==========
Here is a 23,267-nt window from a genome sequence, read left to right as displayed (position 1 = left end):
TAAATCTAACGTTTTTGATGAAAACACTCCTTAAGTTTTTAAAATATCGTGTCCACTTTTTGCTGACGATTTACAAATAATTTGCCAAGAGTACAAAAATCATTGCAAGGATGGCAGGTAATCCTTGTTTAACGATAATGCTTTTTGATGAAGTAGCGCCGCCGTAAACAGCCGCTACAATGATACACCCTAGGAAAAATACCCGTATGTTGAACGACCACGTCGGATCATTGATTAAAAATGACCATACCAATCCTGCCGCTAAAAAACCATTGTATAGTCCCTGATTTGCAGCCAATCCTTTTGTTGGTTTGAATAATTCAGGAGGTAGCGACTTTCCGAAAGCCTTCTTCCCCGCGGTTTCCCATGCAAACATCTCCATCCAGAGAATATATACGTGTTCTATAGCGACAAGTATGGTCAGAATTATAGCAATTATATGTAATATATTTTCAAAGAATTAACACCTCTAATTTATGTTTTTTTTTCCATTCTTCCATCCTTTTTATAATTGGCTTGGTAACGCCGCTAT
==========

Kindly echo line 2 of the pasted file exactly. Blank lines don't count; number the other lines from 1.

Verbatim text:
TAAATCTAACGTTTTTGATGAAAACACTCCTTAAGTTTTTAAAATATCGTGTCCACTTTTTGCTGACGATTTACAAATAATTTGCCAAGAGTACAAAAATCATTGCAAGGATGGCAGGTAATCCTTGTTTAACGATAATGCTTTTTGATGAAGTAGCGCCGCCGTAAACAGCCGCTACAATGATACACCCTAGGAAAAATACCCGTATGTTGAACGACCACGTCGGATCATTGATTAAAAATGACCATACCAATCCTGCCGCTAAAAAACCATTGTATAGTCCCTGATTTGCAGCCAATCCTTTTGTTGGTTTGAATAATTCAGGAGGTAGCGACTTTCCGAAAGCCTTCTTCCCCGCGGTTTCCCATGCAAACATCTCCATCCAGAGAATATATACGTGTTCTATAGCGACAAGTATGGTCAGAATTATAGCAATTATATGTAATATATTTTCAAAGAATTAACACCTCTAATTTATGTTTTTTTTTCCATTCTTCCATCCTTTTTATAATTGGCTTGGTAACGCCGCTAT